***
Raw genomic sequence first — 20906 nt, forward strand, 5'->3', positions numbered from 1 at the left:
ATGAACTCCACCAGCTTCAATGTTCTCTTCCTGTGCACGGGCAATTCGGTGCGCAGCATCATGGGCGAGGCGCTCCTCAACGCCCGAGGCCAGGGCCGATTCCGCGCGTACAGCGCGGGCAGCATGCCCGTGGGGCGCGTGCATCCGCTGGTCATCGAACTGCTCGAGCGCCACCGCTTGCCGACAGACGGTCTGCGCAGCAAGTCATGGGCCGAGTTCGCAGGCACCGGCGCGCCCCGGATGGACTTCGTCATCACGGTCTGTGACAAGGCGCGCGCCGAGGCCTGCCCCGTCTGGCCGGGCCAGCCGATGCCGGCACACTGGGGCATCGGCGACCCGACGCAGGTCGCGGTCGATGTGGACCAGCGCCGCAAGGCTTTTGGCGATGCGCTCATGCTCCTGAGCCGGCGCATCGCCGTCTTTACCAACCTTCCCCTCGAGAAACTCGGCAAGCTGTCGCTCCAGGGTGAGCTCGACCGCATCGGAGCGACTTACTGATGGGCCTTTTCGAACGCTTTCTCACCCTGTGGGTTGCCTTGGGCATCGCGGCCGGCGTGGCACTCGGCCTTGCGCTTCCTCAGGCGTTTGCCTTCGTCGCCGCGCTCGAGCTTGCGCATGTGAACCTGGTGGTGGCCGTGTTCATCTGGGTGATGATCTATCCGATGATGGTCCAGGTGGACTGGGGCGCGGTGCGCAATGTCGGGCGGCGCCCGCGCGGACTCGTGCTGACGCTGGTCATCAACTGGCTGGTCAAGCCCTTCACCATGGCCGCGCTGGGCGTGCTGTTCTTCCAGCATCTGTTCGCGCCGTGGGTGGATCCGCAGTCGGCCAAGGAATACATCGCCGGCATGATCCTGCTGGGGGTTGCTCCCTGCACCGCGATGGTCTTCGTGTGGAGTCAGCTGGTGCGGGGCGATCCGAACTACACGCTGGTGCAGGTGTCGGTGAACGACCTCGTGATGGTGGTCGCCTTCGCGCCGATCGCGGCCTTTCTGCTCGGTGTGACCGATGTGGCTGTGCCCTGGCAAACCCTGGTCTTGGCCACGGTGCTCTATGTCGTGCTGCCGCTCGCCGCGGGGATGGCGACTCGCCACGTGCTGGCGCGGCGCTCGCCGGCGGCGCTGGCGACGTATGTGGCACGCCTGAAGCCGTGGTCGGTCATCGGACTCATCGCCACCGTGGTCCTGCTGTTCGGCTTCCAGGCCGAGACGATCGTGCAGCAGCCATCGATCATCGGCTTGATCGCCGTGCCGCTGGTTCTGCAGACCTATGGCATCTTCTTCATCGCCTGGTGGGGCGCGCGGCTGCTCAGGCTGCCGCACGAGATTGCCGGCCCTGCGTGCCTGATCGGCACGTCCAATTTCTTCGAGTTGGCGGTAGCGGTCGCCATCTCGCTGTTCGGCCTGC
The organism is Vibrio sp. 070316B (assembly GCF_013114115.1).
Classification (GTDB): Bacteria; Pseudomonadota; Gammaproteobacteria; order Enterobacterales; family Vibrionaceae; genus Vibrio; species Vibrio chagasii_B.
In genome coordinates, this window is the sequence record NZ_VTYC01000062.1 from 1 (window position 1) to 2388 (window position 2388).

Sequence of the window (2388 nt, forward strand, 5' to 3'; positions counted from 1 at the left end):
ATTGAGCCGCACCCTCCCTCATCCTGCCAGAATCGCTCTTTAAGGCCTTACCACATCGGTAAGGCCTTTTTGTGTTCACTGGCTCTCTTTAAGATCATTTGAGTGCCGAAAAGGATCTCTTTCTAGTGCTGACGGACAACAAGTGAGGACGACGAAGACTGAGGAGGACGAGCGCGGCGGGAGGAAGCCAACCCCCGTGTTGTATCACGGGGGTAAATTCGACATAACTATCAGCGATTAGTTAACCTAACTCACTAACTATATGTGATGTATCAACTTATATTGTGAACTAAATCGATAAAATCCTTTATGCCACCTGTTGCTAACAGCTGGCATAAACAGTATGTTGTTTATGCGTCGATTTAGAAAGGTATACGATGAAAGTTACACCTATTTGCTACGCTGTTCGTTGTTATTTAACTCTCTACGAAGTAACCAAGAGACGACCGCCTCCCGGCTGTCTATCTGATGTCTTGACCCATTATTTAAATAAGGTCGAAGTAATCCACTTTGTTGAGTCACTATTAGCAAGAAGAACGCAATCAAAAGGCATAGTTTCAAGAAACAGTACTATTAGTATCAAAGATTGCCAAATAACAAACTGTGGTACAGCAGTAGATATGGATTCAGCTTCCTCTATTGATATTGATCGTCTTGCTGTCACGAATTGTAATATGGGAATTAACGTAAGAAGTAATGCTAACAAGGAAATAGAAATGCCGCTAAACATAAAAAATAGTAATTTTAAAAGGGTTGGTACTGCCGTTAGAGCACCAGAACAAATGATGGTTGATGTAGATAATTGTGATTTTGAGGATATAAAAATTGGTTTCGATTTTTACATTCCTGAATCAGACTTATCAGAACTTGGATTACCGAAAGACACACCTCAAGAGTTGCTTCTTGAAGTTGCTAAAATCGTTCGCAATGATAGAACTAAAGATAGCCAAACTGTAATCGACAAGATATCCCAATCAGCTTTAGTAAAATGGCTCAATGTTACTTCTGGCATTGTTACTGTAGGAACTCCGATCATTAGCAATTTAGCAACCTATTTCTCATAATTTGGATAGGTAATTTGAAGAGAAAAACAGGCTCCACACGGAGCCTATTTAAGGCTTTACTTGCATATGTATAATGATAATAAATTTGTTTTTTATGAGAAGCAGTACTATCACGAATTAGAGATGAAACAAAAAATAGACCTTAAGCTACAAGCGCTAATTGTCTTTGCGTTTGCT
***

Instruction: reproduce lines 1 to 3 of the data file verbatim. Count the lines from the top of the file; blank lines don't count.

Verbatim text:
Raw genomic sequence first — 20906 nt, forward strand, 5'->3', positions numbered from 1 at the left:
ATGAACTCCACCAGCTTCAATGTTCTCTTCCTGTGCACGGGCAATTCGGTGCGCAGCATCATGGGCGAGGCGCTCCTCAACGCCCGAGGCCAGGGCCGATTCCGCGCGTACAGCGCGGGCAGCATGCCCGTGGGGCGCGTGCATCCGCTGGTCATCGAACTGCTCGAGCGCCACCGCTTGCCGACAGACGGTCTGCGCAGCAAGTCATGGGCCGAGTTCGCAGGCACCGGCGCGCCCCGGATGGACTTCGTCATCACGGTCTGTGACAAGGCGCGCGCCGAGGCCTGCCCCGTCTGGCCGGGCCAGCCGATGCCGGCACACTGGGGCATCGGCGACCCGACGCAGGTCGCGGTCGATGTGGACCAGCGCCGCAAGGCTTTTGGCGATGCGCTCATGCTCCTGAGCCGGCGCATCGCCGTCTTTACCAACCTTCCCCTCGAGAAACTCGGCAAGCTGTCGCTCCAGGGTGAGCTCGACCGCATCGGAGCGACTTACTGATGGGCCTTTTCGAACGCTTTCTCACCCTGTGGGTTGCCTTGGGCATCGCGGCCGGCGTGGCACTCGGCCTTGCGCTTCCTCAGGCGTTTGCCTTCGTCGCCGCGCTCGAGCTTGCGCATGTGAACCTGGTGGTGGCCGTGTTCATCTGGGTGATGATCTATCCGATGATGGTCCAGGTGGACTGGGGCGCGGTGCGCAATGTCGGGCGGCGCCCGCGCGGACTCGTGCTGACGCTGGTCATCAACTGGCTGGTCAAGCCCTTCACCATGGCCGCGCTGGGCGTGCTGTTCTTCCAGCATCTGTTCGCGCCGTGGGTGGATCCGCAGTCGGCCAAGGAATACATCGCCGGCATGATCCTGCTGGGGGTTGCTCCCTGCACCGCGATGGTCTTCGTGTGGAGTCAGCTGGTGCGGGGCGATCCGAACTACACGCTGGTGCAGGTGTCGGTGAACGACCTCGTGATGGTGGTCGCCTTCGCGCCGATCGCGGCCTTTCTGCTCGGTGTGACCGATGTGGCTGTGCCCTGGCAAACCCTGGTCTTGGCCACGGTGCTCTATGTCGTGCTGCCGCTCGCCGCGGGGATGGCGACTCGCCACGTGCTGGCGCGGCGCTCGCCGGCGGCGCTGGCGACGTATGTGGCACGCCTGAAGCCGTGGTCGGTCATCGGACTCATCGCCACCGTGGTCCTGCTGTTCGGCTTCCAGGCCGAGACGATCGTGCAGCAGCCATCGATCATCGGCTTGATCGCCGTGCCGCTGGTTCTGCAGACCTATGGCATCTTCTTCATCGCCTGGTGGGGCGCGCGGCTGCTCAGGCTGCCGCACGAGATTGCCGGCCCTGCGTGCCTGATCGGCACGTCCAATTTCTTCGAGTTGGCGGTAGCGGTCGCCATCTCGCTGTTCGGCCTGC
The organism is Vibrio sp. 070316B (assembly GCF_013114115.1).